By Yehuda Altein Chabad.org
The twentieth of Av, 5779, marks the seventy-fifth yahrzeit of Rabbi Levi Yitzchak Schneerson (1878–1944), father of the Lubavitcher Rebbe. Rabbi Levi Yitzchak served as the rabbi of the Ukrainian city of Dnipr (Dnipropetrovsk, originally known as Yekaterinoslav), and struggled valiantly to strengthen Judaism in spite of Soviet intimidation. He was an exceptional mystic and scholar, and wrote commentaries on the most esoteric texts.
In honor of this date, we turned to Rabbi Dovid Dubov of Princeton, New Jersey, a world-renowned expert on Rabbi Levi Yitzchak’s teachings, to discuss Rabbi Levi Yitzchak’s works and style of learning and hear some insights into what makes his writings unique.
What has been published from the teachings of Rabbi Levi Yitzchak?
Five volumes have been printed containing the writings of Rabbi Levi Yitzchak. The first volume consists of notes and commentaries he wrote on the margins of the Tanya, the seminal work of the Alter Rebbe. The next two volumes include notes and commentaries he wrote on the margins of the classic kabbalistic work, the Zohar. These three volumes were published under the name Likkutei Levi Yitzchak (Brooklyn, 1970–1971).
The fourth volume, titled Torat Levi Yitzchak (Brooklyn, 1971), contains explanations on the Mishnah and the Talmud. The final volume, also called Likkutei Levi Yitzchak (Brooklyn, 1972), contains explanations on various verses and statements in Scripture, Talmud, and Midrash, as well as letters Rabbi Levi Yitzchak wrote to his son, the Rebbe.
Truth be told, what has been published is only a small fraction of Rabbi Levi Yitzchak’s writings. I heard from the sons of the late Rabbi Nochum Labkowsky that their father would often visit Rabbi Levi Yitzchak’s house in Dnipropetrovsk. Rabbi Labkowsky related that in the main room there was a breakfront filled from top to bottom with Rabbi Levi Yitzchak’s original manuscripts. Some of these manuscripts were destroyed, and others were confiscated by the Soviets when they arrested him in 1939 for his fearless advocacy for the rights of Jews to observe Judaism.
On 6 Tishrei, 5750, the Rebbe said that studying his father’s writings will spiritually hasten the discovery of Rabbi Levi Yitzchak’s other manuscripts, presently hidden somewhere in the former Soviet Union. Indeed, we strongly believe that one day we will be able to find and identify some of these manuscripts, and many additional volumes of his writings will be published.
Can you provide some background on the circumstances in which Rabbi Levi Yitzchak committed his thoughts to writing?
As mentioned, the bulk of Rabbi Levi Yitzchak’s pre-arrest writings were confiscated by the Soviets. Most of what we have today consist of Rabbi Levi Yitzchak’s writings while in exile in faraway Kazakhstan. His wife, Rebbetzin Chana Schneerson, followed her husband to his place of exile, bringing along a few precious volumes for him to study.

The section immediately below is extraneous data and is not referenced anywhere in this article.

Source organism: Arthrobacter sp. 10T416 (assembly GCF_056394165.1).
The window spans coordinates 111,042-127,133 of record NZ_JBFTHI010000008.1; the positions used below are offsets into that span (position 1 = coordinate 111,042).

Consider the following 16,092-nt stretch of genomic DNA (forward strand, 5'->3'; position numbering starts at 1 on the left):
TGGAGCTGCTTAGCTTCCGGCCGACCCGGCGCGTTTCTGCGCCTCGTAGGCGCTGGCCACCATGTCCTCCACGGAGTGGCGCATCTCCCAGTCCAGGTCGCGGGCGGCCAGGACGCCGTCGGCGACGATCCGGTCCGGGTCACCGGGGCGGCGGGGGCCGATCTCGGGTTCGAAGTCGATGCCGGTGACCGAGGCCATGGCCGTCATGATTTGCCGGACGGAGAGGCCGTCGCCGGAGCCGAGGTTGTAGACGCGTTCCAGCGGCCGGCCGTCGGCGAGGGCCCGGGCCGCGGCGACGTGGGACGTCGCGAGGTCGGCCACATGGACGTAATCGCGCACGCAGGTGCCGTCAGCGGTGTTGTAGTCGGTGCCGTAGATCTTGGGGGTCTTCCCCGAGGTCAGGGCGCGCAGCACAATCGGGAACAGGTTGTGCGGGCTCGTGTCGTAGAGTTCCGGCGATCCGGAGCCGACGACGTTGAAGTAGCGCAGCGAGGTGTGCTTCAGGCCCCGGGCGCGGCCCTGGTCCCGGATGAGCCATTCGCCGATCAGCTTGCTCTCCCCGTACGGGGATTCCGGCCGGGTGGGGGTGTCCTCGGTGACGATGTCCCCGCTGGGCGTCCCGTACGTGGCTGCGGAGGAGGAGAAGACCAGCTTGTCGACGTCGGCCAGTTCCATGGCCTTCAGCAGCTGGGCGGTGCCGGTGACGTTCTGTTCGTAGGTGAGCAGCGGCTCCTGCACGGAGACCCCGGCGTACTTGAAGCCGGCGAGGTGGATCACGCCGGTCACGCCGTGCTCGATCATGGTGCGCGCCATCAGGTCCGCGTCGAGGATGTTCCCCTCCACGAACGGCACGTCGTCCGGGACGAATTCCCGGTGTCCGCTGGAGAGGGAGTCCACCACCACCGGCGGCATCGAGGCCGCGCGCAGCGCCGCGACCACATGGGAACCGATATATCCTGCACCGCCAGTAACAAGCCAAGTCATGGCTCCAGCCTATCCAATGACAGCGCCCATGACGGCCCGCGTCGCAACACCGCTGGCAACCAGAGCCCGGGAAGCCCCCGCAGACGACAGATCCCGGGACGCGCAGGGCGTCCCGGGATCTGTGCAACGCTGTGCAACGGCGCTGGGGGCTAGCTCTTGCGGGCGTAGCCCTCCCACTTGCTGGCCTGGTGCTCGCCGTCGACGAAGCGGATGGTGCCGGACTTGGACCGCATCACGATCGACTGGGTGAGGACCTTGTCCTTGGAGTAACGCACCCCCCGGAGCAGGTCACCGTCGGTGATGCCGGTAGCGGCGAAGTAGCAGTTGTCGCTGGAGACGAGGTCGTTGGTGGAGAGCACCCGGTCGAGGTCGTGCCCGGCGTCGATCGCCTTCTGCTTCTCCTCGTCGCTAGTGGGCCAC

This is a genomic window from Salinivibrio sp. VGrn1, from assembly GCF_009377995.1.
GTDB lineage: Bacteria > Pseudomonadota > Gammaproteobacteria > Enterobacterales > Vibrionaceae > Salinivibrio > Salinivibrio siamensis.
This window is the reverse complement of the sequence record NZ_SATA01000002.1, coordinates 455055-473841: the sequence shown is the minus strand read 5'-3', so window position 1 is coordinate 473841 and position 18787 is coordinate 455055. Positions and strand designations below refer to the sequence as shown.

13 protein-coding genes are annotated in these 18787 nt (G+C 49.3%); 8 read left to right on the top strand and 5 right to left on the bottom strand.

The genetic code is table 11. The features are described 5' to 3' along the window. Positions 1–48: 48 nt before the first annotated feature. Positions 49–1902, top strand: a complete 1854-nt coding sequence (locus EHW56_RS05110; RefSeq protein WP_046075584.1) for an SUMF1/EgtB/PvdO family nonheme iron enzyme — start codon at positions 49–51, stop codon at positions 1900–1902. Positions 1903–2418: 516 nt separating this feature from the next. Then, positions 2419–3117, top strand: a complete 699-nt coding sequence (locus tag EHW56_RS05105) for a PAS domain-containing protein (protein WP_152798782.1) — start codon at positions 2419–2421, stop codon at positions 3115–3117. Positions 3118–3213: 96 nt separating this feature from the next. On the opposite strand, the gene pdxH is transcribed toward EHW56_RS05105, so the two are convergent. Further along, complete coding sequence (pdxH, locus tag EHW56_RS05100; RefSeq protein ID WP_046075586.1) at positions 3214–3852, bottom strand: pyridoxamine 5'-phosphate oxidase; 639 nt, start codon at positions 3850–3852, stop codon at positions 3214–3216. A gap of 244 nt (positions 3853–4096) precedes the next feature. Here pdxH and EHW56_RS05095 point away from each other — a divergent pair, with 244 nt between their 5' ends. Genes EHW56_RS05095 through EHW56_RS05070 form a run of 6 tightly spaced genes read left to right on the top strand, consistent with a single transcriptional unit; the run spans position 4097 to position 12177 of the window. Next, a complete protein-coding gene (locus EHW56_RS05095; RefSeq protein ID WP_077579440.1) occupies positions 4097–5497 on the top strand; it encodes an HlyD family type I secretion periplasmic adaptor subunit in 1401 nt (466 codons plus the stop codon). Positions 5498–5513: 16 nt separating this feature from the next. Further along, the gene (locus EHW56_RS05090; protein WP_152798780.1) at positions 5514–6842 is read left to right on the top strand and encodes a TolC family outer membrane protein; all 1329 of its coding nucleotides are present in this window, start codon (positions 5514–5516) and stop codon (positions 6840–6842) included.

Due to lack of paper, Rabbi Levi Yitzchak had no place to write his thoughts other than the margins of the few books he had with him (such as the Tanya and Zohar). In fact, there was no ink available either; his wife manufactured home-made ink for him to use from local grasses and herbs that she gathered. Indeed, Rabbi Levi Yitzchak’s handwritten notes from that time appear in a wide array of colors (such as green, red, and black), depending on the plants used for the ink.
This led Rabbi Levi Yitzchak to a dilemma when transcribing his thoughts. Some of his expositions in printed form extend over many pages (in one case, about fifty). In its original form, there was no way the lengthy explanation could have been fully transcribed on the margin of a single page! Instead, Rabbi Levi Yitzchak would cram a few lines of commentary into the margin, and would then continue on the next (or previous) page, and then the next, and then the next, sometimes continuing for tens of pages (perhaps over a hundred!) before concluding the thought.
At the same time, Rabbi Levi Yitzchak often commented on these other pages too, leading to the possibility of a single page featuring parts of multiple explanations, each one located on another part of the page. To assist in keeping track of this confusing structure, when continuing a thought on a second page, Rabbi Levi Yitzchak would begin by rewriting the last three words from the previous paragraph.